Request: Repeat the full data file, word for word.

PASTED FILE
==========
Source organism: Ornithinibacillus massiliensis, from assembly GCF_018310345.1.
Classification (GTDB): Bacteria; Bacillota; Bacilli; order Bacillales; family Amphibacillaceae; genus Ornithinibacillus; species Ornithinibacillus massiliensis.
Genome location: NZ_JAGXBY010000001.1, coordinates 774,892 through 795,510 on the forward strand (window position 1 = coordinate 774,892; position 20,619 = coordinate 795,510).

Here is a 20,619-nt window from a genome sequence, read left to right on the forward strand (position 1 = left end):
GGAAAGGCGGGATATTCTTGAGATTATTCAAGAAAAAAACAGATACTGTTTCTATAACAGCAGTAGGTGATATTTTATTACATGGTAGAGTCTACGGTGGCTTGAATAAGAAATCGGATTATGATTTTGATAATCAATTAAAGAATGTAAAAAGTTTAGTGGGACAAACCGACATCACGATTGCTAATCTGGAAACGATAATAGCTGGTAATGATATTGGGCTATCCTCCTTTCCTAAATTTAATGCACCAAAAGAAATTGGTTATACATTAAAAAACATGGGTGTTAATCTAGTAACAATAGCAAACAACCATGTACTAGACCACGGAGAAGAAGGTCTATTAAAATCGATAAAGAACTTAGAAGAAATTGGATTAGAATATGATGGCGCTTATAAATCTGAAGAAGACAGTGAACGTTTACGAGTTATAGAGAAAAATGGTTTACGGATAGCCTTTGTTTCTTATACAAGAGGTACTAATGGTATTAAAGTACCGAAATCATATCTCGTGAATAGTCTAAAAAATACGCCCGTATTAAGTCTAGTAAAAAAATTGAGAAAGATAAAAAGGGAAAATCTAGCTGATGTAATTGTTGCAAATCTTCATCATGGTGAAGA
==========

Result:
Source organism: Ornithinibacillus massiliensis, from assembly GCF_018310345.1.
Classification (GTDB): Bacteria; Bacillota; Bacilli; order Bacillales; family Amphibacillaceae; genus Ornithinibacillus; species Ornithinibacillus massiliensis.
Genome location: NZ_JAGXBY010000001.1, coordinates 774,892 through 795,510 on the forward strand (window position 1 = coordinate 774,892; position 20,619 = coordinate 795,510).

Here is a 20,619-nt window from a genome sequence, read left to right on the forward strand (position 1 = left end):
GGAAAGGCGGGATATTCTTGAGATTATTCAAGAAAAAAACAGATACTGTTTCTATAACAGCAGTAGGTGATATTTTATTACATGGTAGAGTCTACGGTGGCTTGAATAAGAAATCGGATTATGATTTTGATAATCAATTAAAGAATGTAAAAAGTTTAGTGGGACAAACCGACATCACGATTGCTAATCTGGAAACGATAATAGCTGGTAATGATATTGGGCTATCCTCCTTTCCTAAATTTAATGCACCAAAAGAAATTGGTTATACATTAAAAAACATGGGTGTTAATCTAGTAACAATAGCAAACAACCATGTACTAGACCACGGAGAAGAAGGTCTATTAAAATCGATAAAGAACTTAGAAGAAATTGGATTAGAATATGATGGCGCTTATAAATCTGAAGAAGACAGTGAACGTTTACGAGTTATAGAGAAAAATGGTTTACGGATAGCCTTTGTTTCTTATACAAGAGGTACTAATGGTATTAAAGTACCGAAATCATATCTCGTGAATAGTCTAAAAAATACGCCCGTATTAAGTCTAGTAAAAAAATTGAGAAAGATAAAAAGGGAAAATCTAGCTGATGTAATTGTTGCAAATCTTCATCATGGTGAAGA